Home Campus Directory | A-Z Index

New materials equipment arrives at Penn State DuBois

8/1/2006 —

DuBois – Ross Kester, Senior Instructor in Engineering at Penn State DuBois, wonders how this Christmas will ever top the feeling he had this summer when brand-new equipment arrived for the campus Engineering Technology laboratory. Two HAAS Computer Numerical Control (CNC) machines were delivered June 30.

A new 30-ton press, painted "Penn State blue" and donated by Gasbarre Products Inc. of DuBois, was also recently delivered, according to Steve Johnson, Instructor in Engineering. Now both instructors can't wait for the fall semester to start, when the students in Mechanical Engineering Technology (2MET) and Material Engineering Technology (2MATE) get hands-on experience on pertinent equipment as they study properties of metals, ceramics and composites.

The new equipment was purchased through a $106,000 Pennsylvania Department of Labor and Industry grant. According to Penn State DuBois Chancellor Anita McDonald, the grant required local match, which was partially secured via the Gasbarre Press donation.

"Penn State DuBois will utilize this equipment to better prepare our students to work in area industries and to enhance the research and development capabilities of industries in our region," McDonald said.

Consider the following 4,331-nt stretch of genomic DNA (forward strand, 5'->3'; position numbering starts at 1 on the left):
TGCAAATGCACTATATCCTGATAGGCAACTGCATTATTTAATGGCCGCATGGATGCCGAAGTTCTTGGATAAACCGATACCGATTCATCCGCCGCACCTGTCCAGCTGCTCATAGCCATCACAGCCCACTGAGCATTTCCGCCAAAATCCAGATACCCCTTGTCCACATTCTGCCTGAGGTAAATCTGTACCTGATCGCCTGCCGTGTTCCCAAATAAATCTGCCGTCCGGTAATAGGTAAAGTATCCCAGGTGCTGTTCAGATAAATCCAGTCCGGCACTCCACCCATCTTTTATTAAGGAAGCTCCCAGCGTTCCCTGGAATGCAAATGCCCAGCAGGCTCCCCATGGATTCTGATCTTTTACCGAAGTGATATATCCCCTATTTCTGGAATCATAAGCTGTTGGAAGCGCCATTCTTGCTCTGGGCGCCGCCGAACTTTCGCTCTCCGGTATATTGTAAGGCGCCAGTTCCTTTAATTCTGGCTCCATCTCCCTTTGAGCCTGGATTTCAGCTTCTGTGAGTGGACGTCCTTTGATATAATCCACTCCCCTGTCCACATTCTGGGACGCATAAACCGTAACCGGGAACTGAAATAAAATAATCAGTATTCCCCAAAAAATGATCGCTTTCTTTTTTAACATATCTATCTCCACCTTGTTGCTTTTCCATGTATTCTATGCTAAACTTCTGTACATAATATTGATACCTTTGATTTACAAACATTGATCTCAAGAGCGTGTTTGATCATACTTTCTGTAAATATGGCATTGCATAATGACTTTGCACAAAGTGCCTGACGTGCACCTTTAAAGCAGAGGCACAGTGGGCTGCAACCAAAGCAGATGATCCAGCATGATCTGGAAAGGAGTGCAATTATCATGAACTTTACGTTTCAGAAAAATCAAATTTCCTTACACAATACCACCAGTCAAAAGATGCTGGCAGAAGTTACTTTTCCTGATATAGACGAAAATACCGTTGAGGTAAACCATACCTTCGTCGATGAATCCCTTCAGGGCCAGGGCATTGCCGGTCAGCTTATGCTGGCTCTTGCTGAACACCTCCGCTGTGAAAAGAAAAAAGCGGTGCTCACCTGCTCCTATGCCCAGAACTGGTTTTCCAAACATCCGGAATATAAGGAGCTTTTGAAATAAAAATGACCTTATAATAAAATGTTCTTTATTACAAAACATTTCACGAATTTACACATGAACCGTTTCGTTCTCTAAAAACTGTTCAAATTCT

The MET students will be using the CNC equipment to perform CNC programming and tooling/fixture exercises. Through the use of the new CNC equipment, the MET students will be gaining valuable experience to prepare them for their future jobs in industry. In addition to the CNCs and the donated press, Penn State DuBois has also acquired an automated metallographic sample preparation unit and a rapid prototyping unit. The MET program will be incorporating a Dimension BST 768 rapid prototype unit into their curriculum this fall. This unit will permit the students to create a durable ABS Plastic model of the products they design, Kester said.

"The creation of a prototype is a valuable aid when launching a new product," Kester said. "With the tangible model to view, the product launch team can predict potential problem areas in the production of a product."

In the 2MET courses, students build a fundamental background in physics, math and statistics, then acquire hands-on laboratory experience on CNC machines, non-destructive testing of materials, the analysis of manufacturing processes using the techniques of statistical process control, and the design of production tools using the latest computer-aided drafting equipment. The 2MATE program offers technical courses that expose the student to the "materials" industry, as well as provide knowledge in the use of computers, electronics, and drafting. Graduates of the programs receive an associate's degree in engineering technology.

For more information on engineering programs offered at Penn State DuBois, contact the Office of Enrollment Services at (814) 375-4720 or visit http://www.ds.psu.edu/ on the internet.

Email this story to a friend Facebook Twitter